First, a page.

How Do You Outsource An Atrocity? 'Ideation' Asks About Good, Evil And Office Buy-In
It makes sense that professionals in a given field use highly specific language to discuss specialized topics. But just about anyone who’s worked in an American office has witnessed (and been conscripted into) the use of language to obfuscate rather than clarify.
Jargon can engender a patina of professionalism for an underdeveloped idea. Using slang of any kind — from talking about getting lit to leveraging core competencies — is also a way to signal insider status amid a group. And at its most ominous, professional jargon becomes a form of euphemism to obscure an unpleasant point while perhaps even implying its opposite. So a company firing a bunch of people is merely “rightsizing” or “reducing operating costs.” Sounds good: You’ve onboarded me into alignment with your solve.
“Ideation,” a relentlessly smart and probing play by Aaron Loeb receiving its regional debut at New Repertory Theatre through Sept. 24, is in some respects a study of office jargon taken to the extreme: How great is the horror that can be masked with euphemism? And moreover, how far will people trust institutional structures and professional norms when those are in conflict with their more elemental understanding of right and wrong?
“Ideation” depicts a work session — make that the ideation process — of a group of highly successful management consultants. The pressure is on because their company’s CEO has demanded a summary, in 90 minutes, of an ostensibly hypothetical system whose basics they’re still miles away from settling on.
The stages of the system are listed on a whiteboard: ID, collection, containment, liquidation, disposal. Sounds sterile and safe enough, until someone asks what they're "going to do with all the bodies.” That would be the disposal part.
The play happens in real time as these professionals analyze the puzzle they’ve been given and follow forking trails of logic toward increasingly unsettling conclusions. Wait — are they on the verge of a major professional achievement? Or endangering their own safety? A bit of both?
As the session turns darker, the team members keep applying their business school training. They have a seemingly limitless amount of thought experiments at the ready to game out possible outcomes. The higher the stakes, the more anodyne the language, until finally, moral calculations are proposed with simple math. This leads us to laugh-or-cry moments like a solemn pledge of loyalty at an emotionally fraught moment: “I swear on the lives of my children that V is equal to 1.”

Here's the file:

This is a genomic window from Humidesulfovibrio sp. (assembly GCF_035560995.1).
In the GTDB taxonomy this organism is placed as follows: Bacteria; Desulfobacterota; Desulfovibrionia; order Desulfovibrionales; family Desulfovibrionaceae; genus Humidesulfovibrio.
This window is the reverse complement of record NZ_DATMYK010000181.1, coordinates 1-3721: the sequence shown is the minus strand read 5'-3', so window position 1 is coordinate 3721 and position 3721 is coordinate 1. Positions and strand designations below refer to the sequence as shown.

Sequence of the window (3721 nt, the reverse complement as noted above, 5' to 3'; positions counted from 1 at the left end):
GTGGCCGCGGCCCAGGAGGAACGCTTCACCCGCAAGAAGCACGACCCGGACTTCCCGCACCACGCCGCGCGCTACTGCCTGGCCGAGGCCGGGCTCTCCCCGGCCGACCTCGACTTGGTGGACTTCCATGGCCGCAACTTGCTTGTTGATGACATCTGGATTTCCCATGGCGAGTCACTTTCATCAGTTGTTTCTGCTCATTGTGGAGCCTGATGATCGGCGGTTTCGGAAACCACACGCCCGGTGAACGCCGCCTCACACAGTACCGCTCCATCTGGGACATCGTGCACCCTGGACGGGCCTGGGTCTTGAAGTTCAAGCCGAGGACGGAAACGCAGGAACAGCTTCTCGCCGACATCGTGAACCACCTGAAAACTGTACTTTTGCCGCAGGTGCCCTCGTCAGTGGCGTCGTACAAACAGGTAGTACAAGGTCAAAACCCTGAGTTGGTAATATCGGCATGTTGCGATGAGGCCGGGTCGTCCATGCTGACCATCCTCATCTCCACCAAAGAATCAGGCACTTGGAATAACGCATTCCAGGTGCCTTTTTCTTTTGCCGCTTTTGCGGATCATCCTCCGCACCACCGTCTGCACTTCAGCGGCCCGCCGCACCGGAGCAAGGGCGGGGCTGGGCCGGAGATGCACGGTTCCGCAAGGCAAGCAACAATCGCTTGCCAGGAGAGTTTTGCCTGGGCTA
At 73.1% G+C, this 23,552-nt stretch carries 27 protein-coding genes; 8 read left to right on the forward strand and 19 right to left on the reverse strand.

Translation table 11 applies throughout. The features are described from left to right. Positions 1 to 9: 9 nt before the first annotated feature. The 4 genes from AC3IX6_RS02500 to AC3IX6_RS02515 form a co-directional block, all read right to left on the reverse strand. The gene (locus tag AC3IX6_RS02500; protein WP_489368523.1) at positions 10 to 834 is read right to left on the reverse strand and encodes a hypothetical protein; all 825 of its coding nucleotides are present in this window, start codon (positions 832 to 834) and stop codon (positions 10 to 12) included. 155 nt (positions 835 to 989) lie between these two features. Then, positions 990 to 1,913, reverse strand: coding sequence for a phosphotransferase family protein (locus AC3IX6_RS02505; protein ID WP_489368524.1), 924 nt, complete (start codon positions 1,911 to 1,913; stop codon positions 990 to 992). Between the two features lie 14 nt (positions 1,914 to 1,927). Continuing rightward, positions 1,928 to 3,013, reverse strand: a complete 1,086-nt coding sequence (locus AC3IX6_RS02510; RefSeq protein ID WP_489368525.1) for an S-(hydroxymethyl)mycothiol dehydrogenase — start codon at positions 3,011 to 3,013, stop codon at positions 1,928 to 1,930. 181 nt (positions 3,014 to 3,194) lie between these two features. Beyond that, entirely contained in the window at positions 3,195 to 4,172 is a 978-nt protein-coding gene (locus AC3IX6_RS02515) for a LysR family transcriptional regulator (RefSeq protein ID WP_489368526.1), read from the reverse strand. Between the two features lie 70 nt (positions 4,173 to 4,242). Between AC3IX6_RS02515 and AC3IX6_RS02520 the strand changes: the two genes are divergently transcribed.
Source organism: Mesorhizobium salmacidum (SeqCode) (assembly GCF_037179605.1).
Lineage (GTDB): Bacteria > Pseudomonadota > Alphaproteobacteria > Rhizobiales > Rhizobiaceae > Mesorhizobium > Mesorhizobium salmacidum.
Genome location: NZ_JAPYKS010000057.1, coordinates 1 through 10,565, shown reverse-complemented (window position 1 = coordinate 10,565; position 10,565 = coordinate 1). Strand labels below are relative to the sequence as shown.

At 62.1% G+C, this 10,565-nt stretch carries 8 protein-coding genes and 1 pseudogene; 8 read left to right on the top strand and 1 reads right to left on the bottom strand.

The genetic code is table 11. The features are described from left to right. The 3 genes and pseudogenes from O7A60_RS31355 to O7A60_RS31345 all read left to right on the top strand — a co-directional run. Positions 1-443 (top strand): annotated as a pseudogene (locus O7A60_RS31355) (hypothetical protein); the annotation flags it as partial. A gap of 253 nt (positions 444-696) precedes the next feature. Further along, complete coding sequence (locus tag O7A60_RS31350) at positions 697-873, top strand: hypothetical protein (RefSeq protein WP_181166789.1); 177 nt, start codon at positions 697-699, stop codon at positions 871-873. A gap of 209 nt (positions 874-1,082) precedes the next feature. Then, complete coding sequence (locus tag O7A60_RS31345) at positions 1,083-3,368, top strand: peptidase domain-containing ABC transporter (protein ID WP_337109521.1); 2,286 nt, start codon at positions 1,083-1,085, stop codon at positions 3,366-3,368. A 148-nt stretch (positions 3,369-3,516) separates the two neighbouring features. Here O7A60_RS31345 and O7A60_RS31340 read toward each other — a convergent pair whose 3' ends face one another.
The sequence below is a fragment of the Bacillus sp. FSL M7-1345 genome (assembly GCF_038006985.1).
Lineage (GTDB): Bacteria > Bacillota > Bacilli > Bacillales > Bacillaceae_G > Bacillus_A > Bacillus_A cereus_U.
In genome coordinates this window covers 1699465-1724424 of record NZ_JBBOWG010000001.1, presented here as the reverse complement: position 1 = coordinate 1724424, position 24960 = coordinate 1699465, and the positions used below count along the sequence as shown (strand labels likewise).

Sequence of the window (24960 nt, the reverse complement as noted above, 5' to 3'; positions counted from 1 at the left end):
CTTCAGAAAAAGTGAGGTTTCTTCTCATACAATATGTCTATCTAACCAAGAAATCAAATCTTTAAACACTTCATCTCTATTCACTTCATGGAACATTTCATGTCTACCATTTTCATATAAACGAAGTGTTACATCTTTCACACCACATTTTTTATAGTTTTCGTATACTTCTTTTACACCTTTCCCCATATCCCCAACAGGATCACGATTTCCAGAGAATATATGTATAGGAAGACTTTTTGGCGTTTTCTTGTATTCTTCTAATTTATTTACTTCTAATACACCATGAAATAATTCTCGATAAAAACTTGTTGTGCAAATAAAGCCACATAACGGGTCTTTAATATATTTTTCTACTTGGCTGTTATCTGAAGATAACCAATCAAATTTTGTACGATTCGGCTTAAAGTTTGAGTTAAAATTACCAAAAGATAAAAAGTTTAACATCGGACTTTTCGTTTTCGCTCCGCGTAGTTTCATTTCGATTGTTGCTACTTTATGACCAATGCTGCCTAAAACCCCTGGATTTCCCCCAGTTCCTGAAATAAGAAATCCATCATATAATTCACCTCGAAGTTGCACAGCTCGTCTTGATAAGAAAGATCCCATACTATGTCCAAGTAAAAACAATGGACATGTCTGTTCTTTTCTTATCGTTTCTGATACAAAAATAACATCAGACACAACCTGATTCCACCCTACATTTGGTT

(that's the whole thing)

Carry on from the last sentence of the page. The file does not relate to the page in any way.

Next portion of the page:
Director Jim Petosa and his five-person cast work very well with Loeb’s wordy script. It must have been no small feat to map out the pacing of this one-act such that these characters can keep tunneling deeper into the thickets of competing conspiracy theories without leaving the audience hopelessly behind.
Christine Hamel is Hannah, a behind-the-scenes professional who is nominally in charge but mainly there to keep combustible project leader Brock (Lewis D. Wheeler) on track. Ed Hoopman is Ted, a stick-to-basics sort who revealingly chafes at the thought of being considered “a monster” for simply doing his job. Matt Ketai is Sandeep, the youngest consultant; an Indian national, he is more skeptical than his co-workers at assumptions of American military benevolence. Jake Murphy is convincingly bro-ish in the enigmatic role of Scooter, a junior employee who is deemed either inconsequential to the project or, perhaps, a crucial player.
Their performances are particularly engaging when the esprit de corps of the team starts withering under mutual suspicion. Loeb asks: What series of alternatives will the brain rush toward in place of confronting a more obvious but more difficult problem?
As presented by New Rep, “Ideation” is very much a companion piece with C.P. Taylor’s “Good” last season, also directed by Petosa, who is New Rep’s artistic director. Political theorist Hannah Arendt’s insights into “the banality of evil” apply to both “Good” and “Ideation.”
In “Good,” an educated, reasonable man becomes a Nazi by degrees. If he made himself willfully oblivious to the evil he was abetting, the upwardly mobile professionals in “Ideation” are highly conscious of the ethical maze they’re charging through; one even references the (in)famous Milgram experiments regarding obedience and authority, in which participants thought they were administering painful electric shocks to fellow volunteers and went along with it, swayed to a degree by the authority imparted by some authority figures' official-looking lab coats.
When asked to apply best practices to a potential genocide, to what extent will people lean on their shared professional expectations as justification for ethically dubious behavior? Does today's corporate culture even allow for an answer that does not lead toward atrocity? "Laugh about it, cry about it," Brock rationalizes at one point, earning a roomful of nodding heads, "the job's the job."
Loeb cleverly dots the play with little moments that could prove more or less sinister depending on how you choose to work the story out. “Ideation” doesn’t offer any answers, but its questions are mostly riveting.
New Repertory Theatre's "Ideation" is on at the Mosesian Center for the Arts through Sept. 24.